Skloot's meticulous, riveting account strikes a humanistic balance between sociological history, venerable portraiture and Petri dish politics.

Pub Date: Feb. 9, 2010

ISBN: 978-1-4000-5217-2

Page Count: 320

Publisher: Crown

Review Posted Online: Dec. 22, 2010

Kirkus Reviews Issue: Jan. 1, 2010

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A wonderful page-turner written with humility, immediacy, and great style. Nothing came cheap and easy to McCandless, nor...

INTO THE WILD

The excruciating story of a young man on a quest for knowledge and experience, a search that eventually cooked his goose, told with the flair of a seasoned investigative reporter by Outside magazine contributing editor Krakauer (Eiger Dreams, 1990). 

Chris McCandless loved the road, the unadorned life, the Tolstoyan call to asceticism. After graduating college, he took off on another of his long destinationless journeys, this time cutting all contact with his family and changing his name to Alex Supertramp. He was a gent of strong opinions, and he shared them with those he met: "You must lose your inclination for monotonous security and adopt a helter-skelter style of life''; "be nomadic.'' Ultimately, in 1992, his terms got him into mortal trouble when he ran up against something—the Alaskan wild—that didn't give a hoot about Supertramp's worldview; his decomposed corpse was found 16 weeks after he entered the bush. Many people felt McCandless was just a hubris-laden jerk with a death wish (he had discarded his map before going into the wild and brought no food but a bag of rice). Krakauer thought not. Admitting an interest that bordered on obsession, he dug deep into McCandless's life. He found a willful, reckless, moody boyhood; an ugly little secret that sundered the relationship between father and son; a moral absolutism that agitated the young man's soul and drove him to extremes; but he was no more a nutcase than other pilgrims. Writing in supple, electric prose, Krakauer tries to make sense of McCandless (while scrupulously avoiding off-the-rack psychoanalysis): his risky behavior and the rites associated with it, his asceticism, his love of wide open spaces, the flights of his soul.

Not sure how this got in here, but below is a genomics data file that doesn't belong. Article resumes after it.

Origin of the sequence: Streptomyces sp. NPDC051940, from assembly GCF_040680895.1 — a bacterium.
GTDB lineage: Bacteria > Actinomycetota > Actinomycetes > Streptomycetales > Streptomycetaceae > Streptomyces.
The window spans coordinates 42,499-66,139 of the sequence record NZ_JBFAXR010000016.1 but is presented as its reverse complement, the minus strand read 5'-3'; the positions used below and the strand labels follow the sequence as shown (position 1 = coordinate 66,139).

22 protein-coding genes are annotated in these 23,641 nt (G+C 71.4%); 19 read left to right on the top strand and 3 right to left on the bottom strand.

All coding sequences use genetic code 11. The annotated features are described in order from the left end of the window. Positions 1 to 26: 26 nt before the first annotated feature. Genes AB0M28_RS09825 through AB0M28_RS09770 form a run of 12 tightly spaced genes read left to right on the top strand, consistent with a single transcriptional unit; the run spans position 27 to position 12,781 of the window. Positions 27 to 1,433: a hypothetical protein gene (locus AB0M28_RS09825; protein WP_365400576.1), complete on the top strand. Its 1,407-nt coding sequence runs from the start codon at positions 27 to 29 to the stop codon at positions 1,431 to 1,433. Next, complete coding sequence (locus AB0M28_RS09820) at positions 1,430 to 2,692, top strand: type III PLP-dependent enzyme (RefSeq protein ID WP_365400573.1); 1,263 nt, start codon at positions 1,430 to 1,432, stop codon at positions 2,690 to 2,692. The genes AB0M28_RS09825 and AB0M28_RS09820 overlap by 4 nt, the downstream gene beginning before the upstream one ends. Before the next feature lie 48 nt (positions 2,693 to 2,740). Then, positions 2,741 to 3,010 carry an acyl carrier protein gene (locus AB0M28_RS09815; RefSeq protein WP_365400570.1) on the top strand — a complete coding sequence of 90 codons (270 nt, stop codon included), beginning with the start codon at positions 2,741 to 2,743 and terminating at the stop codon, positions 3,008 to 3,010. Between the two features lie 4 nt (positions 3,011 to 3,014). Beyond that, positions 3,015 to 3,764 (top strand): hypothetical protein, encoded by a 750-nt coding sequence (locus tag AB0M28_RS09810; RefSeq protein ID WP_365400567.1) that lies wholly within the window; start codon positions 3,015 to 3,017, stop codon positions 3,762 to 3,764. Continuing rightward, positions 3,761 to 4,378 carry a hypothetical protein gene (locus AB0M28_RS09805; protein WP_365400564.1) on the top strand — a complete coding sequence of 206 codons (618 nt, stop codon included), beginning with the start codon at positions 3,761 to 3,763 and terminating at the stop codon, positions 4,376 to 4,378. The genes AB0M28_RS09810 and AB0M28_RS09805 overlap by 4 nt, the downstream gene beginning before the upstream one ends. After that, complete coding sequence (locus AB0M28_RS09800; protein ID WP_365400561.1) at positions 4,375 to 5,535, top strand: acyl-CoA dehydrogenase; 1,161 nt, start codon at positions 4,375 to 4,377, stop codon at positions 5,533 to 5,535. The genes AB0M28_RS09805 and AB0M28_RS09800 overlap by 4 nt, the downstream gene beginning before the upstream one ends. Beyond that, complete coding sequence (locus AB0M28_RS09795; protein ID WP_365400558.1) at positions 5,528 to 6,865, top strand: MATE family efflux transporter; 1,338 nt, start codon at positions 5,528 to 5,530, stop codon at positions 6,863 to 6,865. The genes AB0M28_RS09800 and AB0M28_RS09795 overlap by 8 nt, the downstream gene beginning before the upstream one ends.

A wonderful page-turner written with humility, immediacy, and great style. Nothing came cheap and easy to McCandless, nor will it to readers of Krakauer's narrative. (4 maps) (First printing of 35,000; author tour)

Pub Date: Jan. 1, 1996

ISBN: 0-679-42850-X

Page Count: 320

Publisher: Villard

Review Posted Online: May 20, 2010

Kirkus Reviews Issue: Oct. 15, 1995